How Cincy Works: For our June 2015 issue, we explored (and tried to explain) the ins and outs of the Queen City.
You smell it before you see it. The Rumpke Sanitary Landfill (RSL) in Colerain Township contains some 45 million cubic yards of compacted garbage. If you throw something away in Cincinnati, its final resting place is at the RSL. But if you’re imagining a huge open trash heap, you don’t have the whole picture of what it takes to run a modern-day landfill.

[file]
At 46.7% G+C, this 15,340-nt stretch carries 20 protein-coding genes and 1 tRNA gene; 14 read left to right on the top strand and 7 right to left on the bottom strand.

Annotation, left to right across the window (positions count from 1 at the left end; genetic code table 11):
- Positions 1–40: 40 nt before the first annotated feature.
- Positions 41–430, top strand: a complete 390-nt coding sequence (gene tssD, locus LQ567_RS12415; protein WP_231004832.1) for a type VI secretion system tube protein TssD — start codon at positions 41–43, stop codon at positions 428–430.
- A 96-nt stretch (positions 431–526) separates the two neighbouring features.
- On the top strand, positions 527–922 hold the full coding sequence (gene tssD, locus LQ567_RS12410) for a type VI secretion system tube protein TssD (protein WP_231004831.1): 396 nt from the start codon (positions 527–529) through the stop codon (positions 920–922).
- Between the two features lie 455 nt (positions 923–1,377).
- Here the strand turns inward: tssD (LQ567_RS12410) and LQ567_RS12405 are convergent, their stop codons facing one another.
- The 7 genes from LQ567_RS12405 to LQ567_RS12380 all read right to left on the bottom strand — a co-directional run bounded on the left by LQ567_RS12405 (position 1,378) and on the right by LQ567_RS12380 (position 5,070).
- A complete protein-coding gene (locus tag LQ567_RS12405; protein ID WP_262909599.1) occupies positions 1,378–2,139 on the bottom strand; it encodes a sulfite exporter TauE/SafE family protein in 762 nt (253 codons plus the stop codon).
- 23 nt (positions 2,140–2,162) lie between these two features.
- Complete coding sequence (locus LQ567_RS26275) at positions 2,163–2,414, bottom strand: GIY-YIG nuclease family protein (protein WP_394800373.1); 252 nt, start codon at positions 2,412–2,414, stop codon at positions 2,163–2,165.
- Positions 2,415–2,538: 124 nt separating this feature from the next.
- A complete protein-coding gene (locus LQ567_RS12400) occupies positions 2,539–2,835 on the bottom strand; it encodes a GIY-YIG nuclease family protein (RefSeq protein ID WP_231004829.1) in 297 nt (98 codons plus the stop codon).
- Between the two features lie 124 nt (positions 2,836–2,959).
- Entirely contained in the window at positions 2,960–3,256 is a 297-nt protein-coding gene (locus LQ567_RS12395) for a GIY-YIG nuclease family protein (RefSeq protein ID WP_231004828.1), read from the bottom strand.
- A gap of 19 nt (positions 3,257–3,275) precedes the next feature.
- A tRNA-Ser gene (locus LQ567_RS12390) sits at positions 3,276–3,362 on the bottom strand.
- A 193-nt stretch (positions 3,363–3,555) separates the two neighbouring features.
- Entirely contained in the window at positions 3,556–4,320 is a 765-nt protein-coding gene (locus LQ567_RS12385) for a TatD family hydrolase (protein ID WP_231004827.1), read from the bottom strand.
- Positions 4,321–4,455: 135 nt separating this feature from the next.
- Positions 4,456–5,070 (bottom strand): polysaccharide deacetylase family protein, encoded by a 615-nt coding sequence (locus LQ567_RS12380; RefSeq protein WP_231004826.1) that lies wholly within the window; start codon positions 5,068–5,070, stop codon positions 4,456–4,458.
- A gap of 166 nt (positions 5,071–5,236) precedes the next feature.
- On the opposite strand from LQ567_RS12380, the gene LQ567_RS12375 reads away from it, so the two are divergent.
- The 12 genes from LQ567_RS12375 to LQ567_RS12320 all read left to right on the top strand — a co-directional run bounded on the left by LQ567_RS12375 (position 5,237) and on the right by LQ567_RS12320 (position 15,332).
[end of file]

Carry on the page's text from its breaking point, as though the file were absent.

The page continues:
Trash is organized into cells (1.) lined with layers of clay and plastic (2.); sand; and gravel (3.) to absorb and drain moisture and to keep the whole mess out of the ground water (4.). RSL also has a fleet of garbage trucks that literally run on garbage. Methane gas (emitted from trash (5.)) gets converted into natural gas in one of three on-site plants (6.). This is then piped to Duke Energy, which uses it to power 25,000 local homes. The first stop on this line is Rumpke’s compressed natural gas fueling station (7.), which supplies fuel to retrofitted garbage trucks (8.), which then collect…wait for it…more garbage! It’s the circle of life.